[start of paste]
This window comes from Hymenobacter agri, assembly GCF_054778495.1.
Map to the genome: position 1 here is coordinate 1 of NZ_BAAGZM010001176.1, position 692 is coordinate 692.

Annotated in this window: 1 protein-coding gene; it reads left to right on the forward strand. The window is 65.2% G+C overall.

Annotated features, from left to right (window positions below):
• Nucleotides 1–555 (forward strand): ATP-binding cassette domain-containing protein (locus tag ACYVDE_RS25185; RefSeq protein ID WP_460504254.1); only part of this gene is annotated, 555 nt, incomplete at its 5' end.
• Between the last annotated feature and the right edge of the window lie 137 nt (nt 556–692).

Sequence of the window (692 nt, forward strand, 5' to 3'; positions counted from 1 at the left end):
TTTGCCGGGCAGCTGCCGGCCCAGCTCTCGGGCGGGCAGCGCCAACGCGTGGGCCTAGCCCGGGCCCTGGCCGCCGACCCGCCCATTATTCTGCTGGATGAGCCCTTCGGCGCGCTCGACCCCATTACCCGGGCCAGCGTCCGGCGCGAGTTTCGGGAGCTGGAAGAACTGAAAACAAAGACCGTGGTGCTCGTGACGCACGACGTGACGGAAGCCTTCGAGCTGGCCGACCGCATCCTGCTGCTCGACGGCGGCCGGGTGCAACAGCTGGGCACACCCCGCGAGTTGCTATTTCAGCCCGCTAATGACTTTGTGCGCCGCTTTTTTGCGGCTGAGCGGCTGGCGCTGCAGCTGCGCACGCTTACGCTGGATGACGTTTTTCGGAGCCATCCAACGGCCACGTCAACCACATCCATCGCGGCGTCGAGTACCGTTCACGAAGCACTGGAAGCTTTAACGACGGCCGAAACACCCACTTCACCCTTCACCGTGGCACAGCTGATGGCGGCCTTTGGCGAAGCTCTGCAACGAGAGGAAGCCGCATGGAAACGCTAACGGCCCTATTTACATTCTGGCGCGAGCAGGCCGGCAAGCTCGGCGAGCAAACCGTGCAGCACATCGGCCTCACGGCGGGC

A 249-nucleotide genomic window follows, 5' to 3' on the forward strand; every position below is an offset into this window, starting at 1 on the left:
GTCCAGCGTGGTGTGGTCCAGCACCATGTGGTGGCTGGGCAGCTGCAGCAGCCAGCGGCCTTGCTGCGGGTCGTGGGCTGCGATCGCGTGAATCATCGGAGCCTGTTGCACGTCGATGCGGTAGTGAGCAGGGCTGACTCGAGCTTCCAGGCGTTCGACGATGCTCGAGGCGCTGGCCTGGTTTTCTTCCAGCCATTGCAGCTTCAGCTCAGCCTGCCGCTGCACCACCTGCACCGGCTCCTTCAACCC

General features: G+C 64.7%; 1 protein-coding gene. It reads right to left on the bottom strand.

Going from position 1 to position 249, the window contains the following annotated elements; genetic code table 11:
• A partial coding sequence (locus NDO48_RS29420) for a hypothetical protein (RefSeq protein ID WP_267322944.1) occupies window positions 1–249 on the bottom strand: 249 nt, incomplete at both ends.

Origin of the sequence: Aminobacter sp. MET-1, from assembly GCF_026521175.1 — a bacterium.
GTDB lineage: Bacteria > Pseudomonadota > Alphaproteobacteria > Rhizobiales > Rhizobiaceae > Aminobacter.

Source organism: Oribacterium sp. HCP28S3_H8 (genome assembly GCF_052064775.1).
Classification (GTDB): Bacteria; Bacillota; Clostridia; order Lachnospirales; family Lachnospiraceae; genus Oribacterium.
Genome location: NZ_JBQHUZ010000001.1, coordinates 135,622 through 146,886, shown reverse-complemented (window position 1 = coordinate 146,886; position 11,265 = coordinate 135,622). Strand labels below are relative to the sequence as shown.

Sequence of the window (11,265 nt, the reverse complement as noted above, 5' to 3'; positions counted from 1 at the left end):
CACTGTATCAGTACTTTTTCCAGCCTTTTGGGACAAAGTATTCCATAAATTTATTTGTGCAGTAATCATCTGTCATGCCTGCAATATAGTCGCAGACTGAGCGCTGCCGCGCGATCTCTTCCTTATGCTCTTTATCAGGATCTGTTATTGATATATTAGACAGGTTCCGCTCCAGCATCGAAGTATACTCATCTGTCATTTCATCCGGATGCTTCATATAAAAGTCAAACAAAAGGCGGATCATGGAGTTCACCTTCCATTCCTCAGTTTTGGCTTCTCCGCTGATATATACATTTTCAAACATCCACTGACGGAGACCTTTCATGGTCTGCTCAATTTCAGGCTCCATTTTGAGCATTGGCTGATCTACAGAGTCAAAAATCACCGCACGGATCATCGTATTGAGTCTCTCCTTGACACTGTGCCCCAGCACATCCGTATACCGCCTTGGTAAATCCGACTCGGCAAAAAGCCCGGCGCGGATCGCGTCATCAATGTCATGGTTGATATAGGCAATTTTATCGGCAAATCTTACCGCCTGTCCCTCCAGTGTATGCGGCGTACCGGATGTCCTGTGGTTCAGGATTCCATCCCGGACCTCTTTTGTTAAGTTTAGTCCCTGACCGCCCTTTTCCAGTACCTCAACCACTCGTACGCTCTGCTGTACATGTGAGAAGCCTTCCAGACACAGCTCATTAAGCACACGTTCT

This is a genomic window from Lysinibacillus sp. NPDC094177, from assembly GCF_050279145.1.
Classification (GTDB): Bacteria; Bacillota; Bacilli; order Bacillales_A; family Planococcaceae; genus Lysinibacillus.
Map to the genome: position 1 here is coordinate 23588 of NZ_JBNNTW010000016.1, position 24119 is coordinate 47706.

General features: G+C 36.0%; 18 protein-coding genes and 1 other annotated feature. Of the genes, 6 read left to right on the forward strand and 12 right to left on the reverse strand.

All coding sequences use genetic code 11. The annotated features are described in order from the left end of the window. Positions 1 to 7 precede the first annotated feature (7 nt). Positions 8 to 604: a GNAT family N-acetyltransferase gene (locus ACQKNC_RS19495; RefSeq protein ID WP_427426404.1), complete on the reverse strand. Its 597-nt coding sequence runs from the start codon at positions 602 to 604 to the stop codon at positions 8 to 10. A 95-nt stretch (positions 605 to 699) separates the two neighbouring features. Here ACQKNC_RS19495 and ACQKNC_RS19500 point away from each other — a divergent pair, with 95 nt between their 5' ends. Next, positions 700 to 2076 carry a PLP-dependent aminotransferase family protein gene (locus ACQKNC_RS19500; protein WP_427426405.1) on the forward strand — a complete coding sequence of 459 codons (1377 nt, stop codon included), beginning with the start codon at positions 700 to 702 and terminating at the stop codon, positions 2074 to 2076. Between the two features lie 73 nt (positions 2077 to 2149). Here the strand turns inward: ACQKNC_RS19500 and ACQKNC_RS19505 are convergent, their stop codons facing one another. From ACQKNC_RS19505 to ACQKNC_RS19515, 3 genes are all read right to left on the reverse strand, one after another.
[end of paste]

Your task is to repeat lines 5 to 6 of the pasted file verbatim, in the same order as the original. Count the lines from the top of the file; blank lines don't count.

• Nucleotides 1–555 (forward strand): ATP-binding cassette domain-containing protein (locus tag ACYVDE_RS25185; RefSeq protein ID WP_460504254.1); only part of this gene is annotated, 555 nt, incomplete at its 5' end.
• Between the last annotated feature and the right edge of the window lie 137 nt (nt 556–692).